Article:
By “capitalism” I mean that system of economics that uses the accumulation of wealth as its organizational principle, and contextualizes its response to human need within free market principles. Capitalism was once a mere economic system but it has become a worldview, one might even say it has become a religion. When wealth becomes our highest value, and property becomes our ultimate credential, we only work for human welfare to the extent that someone profits from it. So, if we can make providing health care profitable, a capitalist will do it. If not, the capitalist will let poor languish. If we can make saving the planet from climate change profitable, a capitalist will do it. If not the capitalist will let the species perish as a cost saving strategy.
When one tries to be a Christian within a capitalist worldview, the religion sets people up to be victimized or to victimize others. When the people hear sermons defining material wealth as “blessings” from God, they are being set up to live their lives in pursuit of an illusion. When the people hear prayers for our troops, but not our enemy’s, they are being prepared to be chess pieces in some rich person’s war game.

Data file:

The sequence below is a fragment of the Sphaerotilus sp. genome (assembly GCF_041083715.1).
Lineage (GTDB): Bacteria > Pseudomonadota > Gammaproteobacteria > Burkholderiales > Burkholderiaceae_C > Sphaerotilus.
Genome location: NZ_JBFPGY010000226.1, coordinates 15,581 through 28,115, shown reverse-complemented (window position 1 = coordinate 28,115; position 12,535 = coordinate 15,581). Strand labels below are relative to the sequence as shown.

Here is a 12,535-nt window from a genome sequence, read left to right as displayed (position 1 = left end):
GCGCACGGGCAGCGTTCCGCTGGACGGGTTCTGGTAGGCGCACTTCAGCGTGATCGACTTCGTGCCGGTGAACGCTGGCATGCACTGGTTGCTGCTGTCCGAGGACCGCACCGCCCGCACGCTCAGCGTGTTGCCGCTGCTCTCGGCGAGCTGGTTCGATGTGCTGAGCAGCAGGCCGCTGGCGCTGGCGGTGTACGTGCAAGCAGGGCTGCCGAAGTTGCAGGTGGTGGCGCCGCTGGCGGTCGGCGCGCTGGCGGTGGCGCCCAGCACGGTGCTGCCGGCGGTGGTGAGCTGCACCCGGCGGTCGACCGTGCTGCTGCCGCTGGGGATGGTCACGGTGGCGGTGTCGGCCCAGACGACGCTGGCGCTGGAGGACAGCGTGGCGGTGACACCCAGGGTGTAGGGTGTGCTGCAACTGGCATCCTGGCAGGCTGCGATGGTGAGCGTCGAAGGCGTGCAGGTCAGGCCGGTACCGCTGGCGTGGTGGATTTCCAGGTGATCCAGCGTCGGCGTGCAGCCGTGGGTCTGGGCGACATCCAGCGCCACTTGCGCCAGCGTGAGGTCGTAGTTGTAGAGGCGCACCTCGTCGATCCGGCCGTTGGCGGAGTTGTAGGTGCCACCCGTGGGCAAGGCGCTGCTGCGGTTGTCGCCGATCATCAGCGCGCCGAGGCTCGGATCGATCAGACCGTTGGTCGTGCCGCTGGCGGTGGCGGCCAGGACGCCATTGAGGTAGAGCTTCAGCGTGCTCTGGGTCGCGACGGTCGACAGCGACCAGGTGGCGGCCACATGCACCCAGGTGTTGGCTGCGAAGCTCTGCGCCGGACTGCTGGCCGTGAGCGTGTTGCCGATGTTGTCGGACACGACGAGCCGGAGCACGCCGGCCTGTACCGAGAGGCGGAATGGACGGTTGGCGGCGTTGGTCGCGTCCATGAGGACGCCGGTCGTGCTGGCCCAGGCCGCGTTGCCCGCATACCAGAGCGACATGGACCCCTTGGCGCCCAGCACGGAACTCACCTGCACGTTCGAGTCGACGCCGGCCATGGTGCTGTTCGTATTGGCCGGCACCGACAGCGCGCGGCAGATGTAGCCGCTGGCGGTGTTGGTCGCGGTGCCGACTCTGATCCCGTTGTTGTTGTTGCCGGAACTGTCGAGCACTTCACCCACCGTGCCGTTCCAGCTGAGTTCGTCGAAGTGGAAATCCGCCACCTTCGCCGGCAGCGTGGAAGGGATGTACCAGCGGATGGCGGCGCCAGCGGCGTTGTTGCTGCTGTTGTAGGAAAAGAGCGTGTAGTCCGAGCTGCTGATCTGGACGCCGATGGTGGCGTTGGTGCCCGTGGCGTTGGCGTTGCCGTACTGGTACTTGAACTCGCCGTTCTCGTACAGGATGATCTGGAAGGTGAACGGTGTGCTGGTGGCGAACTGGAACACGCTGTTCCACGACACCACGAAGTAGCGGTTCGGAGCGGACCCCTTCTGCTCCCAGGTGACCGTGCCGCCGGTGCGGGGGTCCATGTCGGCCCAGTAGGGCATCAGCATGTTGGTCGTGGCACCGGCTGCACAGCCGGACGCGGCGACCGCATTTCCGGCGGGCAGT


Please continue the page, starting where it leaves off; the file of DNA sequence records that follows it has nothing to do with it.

When Jesus told us to renounce wealth, to renounce status, and to turn the other cheek, he was calling his followers out of any culture that places a higher value on power, or wealth or glory than it does on humanity. It is not possible to follow Christ and to submit to the greed and violence of this or any culture. When the shepherd’s crook of Jesus is replaced by the invisible hand of the market the people feel called to empty their lives into the vain pursuit of profit. When Jesus’ call to nonviolence is replaced by the trumpets of holy war, the people feel called to spill their blood in the vain pursuit of national glory.
One who would follow Jesus must stand against all that is inhumane, including one’s nation and one’s church and one’s economic system. One must either renounce capitalism or Christ; for, under capitalism, the good shepherd is the butcher’s best friend.
Also see the War Prayer by Mark Twain.
That would be a great blog post, thanks.